The cascade effect of vacant shops is substantial and the departure of one tenant often heralds the long-term decline of a centre. New businesses are discouraged by the presence of empty shops and those remaining are impacted by the lack of diversity.
In analysing market rents, we noted a similarity in rental rates between towns with disparate populations. In our review, towns with populations of 25,000 had similar square meterage rates to regional hubs of 100,000 plus. A common refrain was that the tax concessions made it viable to keep shops empty rather than drop rents and have them tenanted. Only the removal of these concessions would bring positive results to these locations.
Another factor that could be contributing to higher retail vacancy rates in new mixed-use developments were bank rules that sometimes made it difficult for landlords to adjust asking rents to meet market expectations.
Rents that differ to those projected at the time of the property’s development, or even the latest rent received for the property, can alter the loan-to-value ratio on a property. This would result in higher repayments, thus increasing the temptation to keep a property vacant.
Cushman and Wakefield’s head of retail leasing NSW, Matt Hudson, said that “overvaluing the space” during the initial stages of a new development plays a big part in these discrepancies, similar to the recent spate of apartment valuation shortfalls in the residential sector.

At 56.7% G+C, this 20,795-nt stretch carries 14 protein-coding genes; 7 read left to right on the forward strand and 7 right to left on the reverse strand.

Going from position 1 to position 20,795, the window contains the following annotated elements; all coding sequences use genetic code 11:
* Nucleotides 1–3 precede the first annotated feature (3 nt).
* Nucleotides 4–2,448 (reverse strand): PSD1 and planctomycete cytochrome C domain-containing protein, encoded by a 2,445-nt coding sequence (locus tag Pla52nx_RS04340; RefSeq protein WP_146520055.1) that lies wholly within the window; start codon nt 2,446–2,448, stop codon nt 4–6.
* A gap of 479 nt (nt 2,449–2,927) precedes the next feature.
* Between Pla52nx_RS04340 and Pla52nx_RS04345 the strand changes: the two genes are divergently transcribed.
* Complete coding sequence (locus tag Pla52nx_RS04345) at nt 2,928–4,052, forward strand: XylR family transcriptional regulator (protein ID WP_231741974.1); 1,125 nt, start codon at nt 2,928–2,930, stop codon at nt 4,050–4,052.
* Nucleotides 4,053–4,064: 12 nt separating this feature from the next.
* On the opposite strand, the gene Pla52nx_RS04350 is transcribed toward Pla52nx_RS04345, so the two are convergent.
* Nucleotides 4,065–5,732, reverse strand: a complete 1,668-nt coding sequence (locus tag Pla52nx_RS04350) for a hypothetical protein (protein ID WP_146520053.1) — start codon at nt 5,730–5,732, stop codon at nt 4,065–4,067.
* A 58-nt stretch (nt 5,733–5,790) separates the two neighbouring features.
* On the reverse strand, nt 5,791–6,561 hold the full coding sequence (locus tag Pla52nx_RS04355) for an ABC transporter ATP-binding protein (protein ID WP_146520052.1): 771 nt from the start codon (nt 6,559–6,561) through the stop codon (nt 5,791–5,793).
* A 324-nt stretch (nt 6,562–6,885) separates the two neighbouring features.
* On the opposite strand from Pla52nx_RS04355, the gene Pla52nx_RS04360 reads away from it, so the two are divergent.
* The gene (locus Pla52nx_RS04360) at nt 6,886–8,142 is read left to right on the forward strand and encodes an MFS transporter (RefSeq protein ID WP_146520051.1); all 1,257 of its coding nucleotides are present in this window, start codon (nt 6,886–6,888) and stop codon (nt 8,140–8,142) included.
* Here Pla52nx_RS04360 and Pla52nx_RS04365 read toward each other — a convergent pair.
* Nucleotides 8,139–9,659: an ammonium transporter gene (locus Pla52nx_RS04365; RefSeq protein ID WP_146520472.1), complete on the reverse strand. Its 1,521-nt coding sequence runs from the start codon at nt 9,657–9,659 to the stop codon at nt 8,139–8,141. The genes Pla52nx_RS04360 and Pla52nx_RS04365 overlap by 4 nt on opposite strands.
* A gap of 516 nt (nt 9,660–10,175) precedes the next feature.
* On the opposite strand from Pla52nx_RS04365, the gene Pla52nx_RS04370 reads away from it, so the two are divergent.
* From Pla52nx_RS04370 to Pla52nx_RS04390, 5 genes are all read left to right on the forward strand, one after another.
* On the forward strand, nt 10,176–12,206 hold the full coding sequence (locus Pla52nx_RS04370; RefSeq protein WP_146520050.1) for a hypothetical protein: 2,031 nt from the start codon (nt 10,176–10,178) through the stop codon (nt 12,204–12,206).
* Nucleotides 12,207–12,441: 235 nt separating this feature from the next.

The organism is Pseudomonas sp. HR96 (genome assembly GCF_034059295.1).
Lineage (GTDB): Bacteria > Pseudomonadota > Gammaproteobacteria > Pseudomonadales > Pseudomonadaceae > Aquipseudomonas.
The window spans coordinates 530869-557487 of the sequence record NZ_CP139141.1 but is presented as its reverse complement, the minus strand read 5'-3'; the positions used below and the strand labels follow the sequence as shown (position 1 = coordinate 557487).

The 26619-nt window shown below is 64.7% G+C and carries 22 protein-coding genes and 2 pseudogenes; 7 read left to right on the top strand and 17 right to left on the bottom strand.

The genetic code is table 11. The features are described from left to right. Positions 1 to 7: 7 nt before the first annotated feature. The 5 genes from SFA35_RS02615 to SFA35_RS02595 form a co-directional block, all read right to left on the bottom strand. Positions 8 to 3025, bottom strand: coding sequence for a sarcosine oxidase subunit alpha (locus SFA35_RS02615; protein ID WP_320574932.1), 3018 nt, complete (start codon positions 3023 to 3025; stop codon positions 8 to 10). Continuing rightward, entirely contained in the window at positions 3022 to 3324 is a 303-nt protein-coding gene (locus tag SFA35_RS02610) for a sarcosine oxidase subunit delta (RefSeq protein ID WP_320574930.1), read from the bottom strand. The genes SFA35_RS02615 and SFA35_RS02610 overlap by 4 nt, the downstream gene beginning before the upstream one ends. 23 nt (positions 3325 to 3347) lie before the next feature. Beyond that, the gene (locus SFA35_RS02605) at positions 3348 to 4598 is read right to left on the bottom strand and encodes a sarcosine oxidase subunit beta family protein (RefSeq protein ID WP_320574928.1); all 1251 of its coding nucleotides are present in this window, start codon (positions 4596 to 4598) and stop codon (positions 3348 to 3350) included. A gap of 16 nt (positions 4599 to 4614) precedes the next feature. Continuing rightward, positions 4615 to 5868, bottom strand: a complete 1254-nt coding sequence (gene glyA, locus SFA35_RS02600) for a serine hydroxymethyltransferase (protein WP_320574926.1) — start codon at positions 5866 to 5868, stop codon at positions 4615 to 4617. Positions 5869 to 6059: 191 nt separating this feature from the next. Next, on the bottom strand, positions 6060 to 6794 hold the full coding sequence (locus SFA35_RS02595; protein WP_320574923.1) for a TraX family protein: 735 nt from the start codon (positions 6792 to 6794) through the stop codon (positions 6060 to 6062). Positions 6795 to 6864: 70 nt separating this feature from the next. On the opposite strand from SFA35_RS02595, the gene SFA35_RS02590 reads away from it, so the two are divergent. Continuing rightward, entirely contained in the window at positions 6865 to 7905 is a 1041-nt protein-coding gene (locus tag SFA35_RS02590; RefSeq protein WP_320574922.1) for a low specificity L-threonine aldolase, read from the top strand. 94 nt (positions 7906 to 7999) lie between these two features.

The Role of Council
Whilst Government has been pushing land tax “penalties” for vacant residential properties, this has not extended for commercial premises and the conversation needs to be had quickly as to what can be done to fill long standing vacant premises.
Calls for an “empty shop tax” have escalated after small business commissioners first backed the proposal earlier this year. The tax aims to discourage property owners from keeping stores empty rather than cut the rent.
Family Enterprise Ombudsman Kate Carnell has stated that “One of the great dilemmas we’ve got is that there are incentives for landlords to leave premises vacant rather than reduce rent,”
“It’s simply because of the way banks value properties based on what the rent is.” Ms Carnell said.
Using the example of Armidale there are three “shopping” malls on top of a central business district and simply not the population to sustain the quantum of retail shops, and this challenge is exacerbated by rents that are unaffordable and unrealistic. Continual approval of additional shopping facilities while there are substantial vacancies needs to be discouraged, as the building of these premises is only a short-term sugar hit to a rural economy, whereas the long-term damage is substantial.
Our recent case study focused on the role of the Armidale council in failing to encourage the revitalisation of the town’s main pedestrian shopping strip. Shoppers were even discouraged from shopping in the CBD by an uncommercial parking system which automatically fined drivers when they exceeded their time limit. It’s unclear whether the boost in revenue from the ensuing fines will be worth the long-term economic damage caused by the detriment to local shops.
The council’s decision to move the library outside of the town has been another factor in the decreased foot traffic along the main drag. Although the council promised a “repurposing” of the site, this hypothetical mystery development has yet to materialise.